Recombinant Guinea Pig Asparaginase His-tag Protein, CF

Catalog # Availability Size / Price Qty
10238-AS-050
Asparaginase Protein Enzyme Activity
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Recombinant Guinea Pig Asparaginase His-tag Protein, CF Summary

Purity
>95%, by SDS-PAGE visualized with Silver Staining and quantitative densitometry by Coomassie® Blue Staining.
Endotoxin Level
<1.0 EU per 1 μg of the protein by the LAL method.
Activity
Measured by its ability to convert asparagine to aspartic acid. The specific activity is >2700 pmol/min/μg, as measured under the described conditions.
Source
E. coli-derived guinea pig Asparaginase protein
Ala2-Ile565
with an N-terminal Met and 6-His tag
Accession #
N-terminal Sequence
Analysis
Met
Predicted Molecular Mass
62 kDa
SDS-PAGE
57 kDa, under reducing conditions

Product Datasheets

Carrier Free

What does CF mean?

CF stands for Carrier Free (CF). We typically add Bovine Serum Albumin (BSA) as a carrier protein to our recombinant proteins. Adding a carrier protein enhances protein stability, increases shelf-life, and allows the recombinant protein to be stored at a more dilute concentration. The carrier free version does not contain BSA.

What formulation is right for me?

In general, we advise purchasing the recombinant protein with BSA for use in cell or tissue culture, or as an ELISA standard. In contrast, the carrier free protein is recommended for applications, in which the presence of BSA could interfere.

10238-AS

Formulation Supplied as a 0.2 μm filtered solution in Tris, NaCl and TCEP.
Shipping The product is shipped with polar packs. Upon receipt, store it immediately at the temperature recommended below.
Stability & Storage: Use a manual defrost freezer and avoid repeated freeze-thaw cycles.
  • 6 months from date of receipt, -20 to -70 °C as supplied.
  • 3 months, -20 to -70 °C under sterile conditions after opening.

Assay Procedure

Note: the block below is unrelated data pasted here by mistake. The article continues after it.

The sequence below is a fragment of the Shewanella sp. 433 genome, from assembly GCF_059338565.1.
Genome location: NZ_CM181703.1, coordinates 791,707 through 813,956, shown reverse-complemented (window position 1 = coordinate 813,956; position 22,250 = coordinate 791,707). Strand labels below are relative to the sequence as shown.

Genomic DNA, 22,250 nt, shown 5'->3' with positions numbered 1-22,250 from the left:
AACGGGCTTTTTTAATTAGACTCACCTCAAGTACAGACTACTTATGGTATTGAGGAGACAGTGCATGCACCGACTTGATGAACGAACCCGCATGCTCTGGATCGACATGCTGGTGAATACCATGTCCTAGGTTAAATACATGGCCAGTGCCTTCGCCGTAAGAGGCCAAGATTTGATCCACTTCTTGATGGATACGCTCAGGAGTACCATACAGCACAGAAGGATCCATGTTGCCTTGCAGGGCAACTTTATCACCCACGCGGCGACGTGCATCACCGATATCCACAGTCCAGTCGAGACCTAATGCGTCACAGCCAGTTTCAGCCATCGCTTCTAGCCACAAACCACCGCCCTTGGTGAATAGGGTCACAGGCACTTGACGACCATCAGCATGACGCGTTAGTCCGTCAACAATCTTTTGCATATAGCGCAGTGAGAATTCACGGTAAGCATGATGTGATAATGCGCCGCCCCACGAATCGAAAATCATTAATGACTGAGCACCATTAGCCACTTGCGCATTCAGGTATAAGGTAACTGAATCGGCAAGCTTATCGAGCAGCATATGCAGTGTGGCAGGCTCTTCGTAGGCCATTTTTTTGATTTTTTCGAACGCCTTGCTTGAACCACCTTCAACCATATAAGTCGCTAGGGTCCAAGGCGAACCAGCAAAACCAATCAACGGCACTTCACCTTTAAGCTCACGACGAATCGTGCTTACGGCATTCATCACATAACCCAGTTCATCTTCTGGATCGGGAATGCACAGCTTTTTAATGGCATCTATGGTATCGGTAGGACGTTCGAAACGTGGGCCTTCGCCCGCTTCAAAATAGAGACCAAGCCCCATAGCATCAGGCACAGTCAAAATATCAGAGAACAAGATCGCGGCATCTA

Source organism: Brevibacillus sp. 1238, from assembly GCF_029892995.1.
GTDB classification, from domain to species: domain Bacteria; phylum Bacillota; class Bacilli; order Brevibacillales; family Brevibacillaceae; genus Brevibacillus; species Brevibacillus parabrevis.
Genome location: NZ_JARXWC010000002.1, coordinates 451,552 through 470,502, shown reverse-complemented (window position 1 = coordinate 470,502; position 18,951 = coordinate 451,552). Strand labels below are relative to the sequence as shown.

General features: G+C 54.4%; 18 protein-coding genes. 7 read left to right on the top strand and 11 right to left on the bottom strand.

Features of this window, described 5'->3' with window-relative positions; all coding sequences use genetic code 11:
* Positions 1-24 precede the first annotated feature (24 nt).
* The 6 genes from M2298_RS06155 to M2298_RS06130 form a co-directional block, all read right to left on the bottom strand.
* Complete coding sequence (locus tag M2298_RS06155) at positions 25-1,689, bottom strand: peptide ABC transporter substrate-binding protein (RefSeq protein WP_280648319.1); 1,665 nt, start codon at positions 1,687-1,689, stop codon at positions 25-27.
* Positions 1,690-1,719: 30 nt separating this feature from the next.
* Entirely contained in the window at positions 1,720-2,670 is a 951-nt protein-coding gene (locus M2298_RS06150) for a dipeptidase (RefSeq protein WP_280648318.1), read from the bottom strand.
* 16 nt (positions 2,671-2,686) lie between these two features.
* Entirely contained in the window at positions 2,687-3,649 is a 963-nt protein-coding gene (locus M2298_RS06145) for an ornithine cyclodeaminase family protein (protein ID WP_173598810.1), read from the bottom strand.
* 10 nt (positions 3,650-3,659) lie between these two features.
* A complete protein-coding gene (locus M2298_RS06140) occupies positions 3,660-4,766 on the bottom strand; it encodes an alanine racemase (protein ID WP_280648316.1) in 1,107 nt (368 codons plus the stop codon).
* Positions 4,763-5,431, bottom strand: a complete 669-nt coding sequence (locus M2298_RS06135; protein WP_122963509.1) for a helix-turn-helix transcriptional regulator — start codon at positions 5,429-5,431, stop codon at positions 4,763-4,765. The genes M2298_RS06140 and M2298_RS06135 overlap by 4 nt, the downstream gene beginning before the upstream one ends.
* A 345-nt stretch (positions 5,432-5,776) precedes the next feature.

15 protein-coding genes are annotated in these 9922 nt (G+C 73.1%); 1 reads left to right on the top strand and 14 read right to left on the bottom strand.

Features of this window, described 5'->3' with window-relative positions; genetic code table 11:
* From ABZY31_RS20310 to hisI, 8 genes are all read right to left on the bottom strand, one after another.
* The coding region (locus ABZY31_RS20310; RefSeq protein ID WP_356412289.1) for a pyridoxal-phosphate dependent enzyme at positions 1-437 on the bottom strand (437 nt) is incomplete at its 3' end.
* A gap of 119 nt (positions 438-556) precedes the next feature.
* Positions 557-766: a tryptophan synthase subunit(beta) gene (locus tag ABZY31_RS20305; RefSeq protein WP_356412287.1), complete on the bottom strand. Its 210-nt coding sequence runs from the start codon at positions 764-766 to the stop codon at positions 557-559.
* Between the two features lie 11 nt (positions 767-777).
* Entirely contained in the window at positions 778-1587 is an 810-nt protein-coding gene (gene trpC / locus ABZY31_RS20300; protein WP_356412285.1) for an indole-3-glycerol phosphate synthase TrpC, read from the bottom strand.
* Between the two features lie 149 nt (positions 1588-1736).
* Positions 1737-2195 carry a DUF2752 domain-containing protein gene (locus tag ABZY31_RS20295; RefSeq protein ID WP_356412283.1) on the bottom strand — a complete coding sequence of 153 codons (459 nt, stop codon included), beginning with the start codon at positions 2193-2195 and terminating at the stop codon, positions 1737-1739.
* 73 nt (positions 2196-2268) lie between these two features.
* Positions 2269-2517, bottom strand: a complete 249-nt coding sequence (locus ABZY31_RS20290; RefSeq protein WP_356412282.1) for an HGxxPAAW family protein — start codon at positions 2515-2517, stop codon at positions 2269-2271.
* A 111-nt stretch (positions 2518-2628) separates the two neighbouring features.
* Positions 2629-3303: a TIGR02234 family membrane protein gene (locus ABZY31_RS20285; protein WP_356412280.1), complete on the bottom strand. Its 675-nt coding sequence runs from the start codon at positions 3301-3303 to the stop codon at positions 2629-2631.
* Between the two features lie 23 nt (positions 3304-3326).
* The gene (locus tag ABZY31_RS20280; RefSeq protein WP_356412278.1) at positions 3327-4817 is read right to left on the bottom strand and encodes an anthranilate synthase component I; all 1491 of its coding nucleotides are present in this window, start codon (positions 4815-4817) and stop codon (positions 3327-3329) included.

Materials
  • Assay Buffer: 25 mM Tris, pH 7.5
  • Recombinant Guinea Pig Asparaginase His-tag (rgpASPG) (Catalog # 10238-AS)
  • Substrate: L-Asparagine (Sigma, Catalog # A0884), 100 mM stock in Assay Buffer
  • alpha -Ketoglutaric Acid (Sigma, Catalog # K2010), 1 M stock in deionized water
  • beta -Nicotinamide adenine dinucleotide, reduced disodium salt hydrate (NADH) (Sigma, Catalog #
  • N8129), 20 mM stock in 0.1 M Sodium Borate, pH 9.0
  • Glutamic-Oxalacetic Transaminase (Sigma, Catalog # G2751)
  • Malic Dehydrogenase (Sigma, Catalog # M2634)
  • 96-well Clear Plate (Catalog # DY990)
  • Plate Reader (Model: SpectraMax Plus by Molecular Devices) or equivalent
  1. Prepare a Reaction Mixture containing 800 µM NADH, 800 µM alpha -Ketoglutaric Acid, 8 Unit/mL Glutamic-Oxalacetic Transaminase and 4 unit/mL Malic Dehydrogenase in Assay Buffer.
  2. Dilute L-Asparagine to 20 mM in Assay Buffer.
  3. Dilute rgpASPG to 8 ng/µL in Assay Buffer.
  4. Load in plate, 25 µL of 8 ng/µL rgpASPG and add 25 µL of Reaction Mixture to all wells. Include a Substrate Blank containing 25 µL Assay Buffer and 25 µL of Reaction Mixture.
  5. Start the reaction by adding 50 µL of 20 mM L-Asparagine to all wells.
  6. Read plate in kinetic mode for 5 minutes at an absorbance of 340 nm.
  7. Calculate specific activity:

     Specific Activity (pmol/min/µg) =

Adjusted Vmax* (OD/min) x well volume (L) x 1012 pmol/mol x -1
ext. coeff** (M-1cm-1) x path corr.*** (cm) x amount of enzyme (µg)

     *Adjusted for Substrate Blank
      **Using the extinction coefficient 6220 M-1cm-1
      ***Using the path correction 0.32 cm
     Note: the output of many spectrophotometers is in mOD Per Well:
  • rgpASPG: 0.2 µg
  • L-Asparagine: 10 mM
  • NADH: 200 µM
  • alpha -Ketoglutaric Acid: 200 µM
  • Glutamic-Oxalacetic Transaminase: 2 Units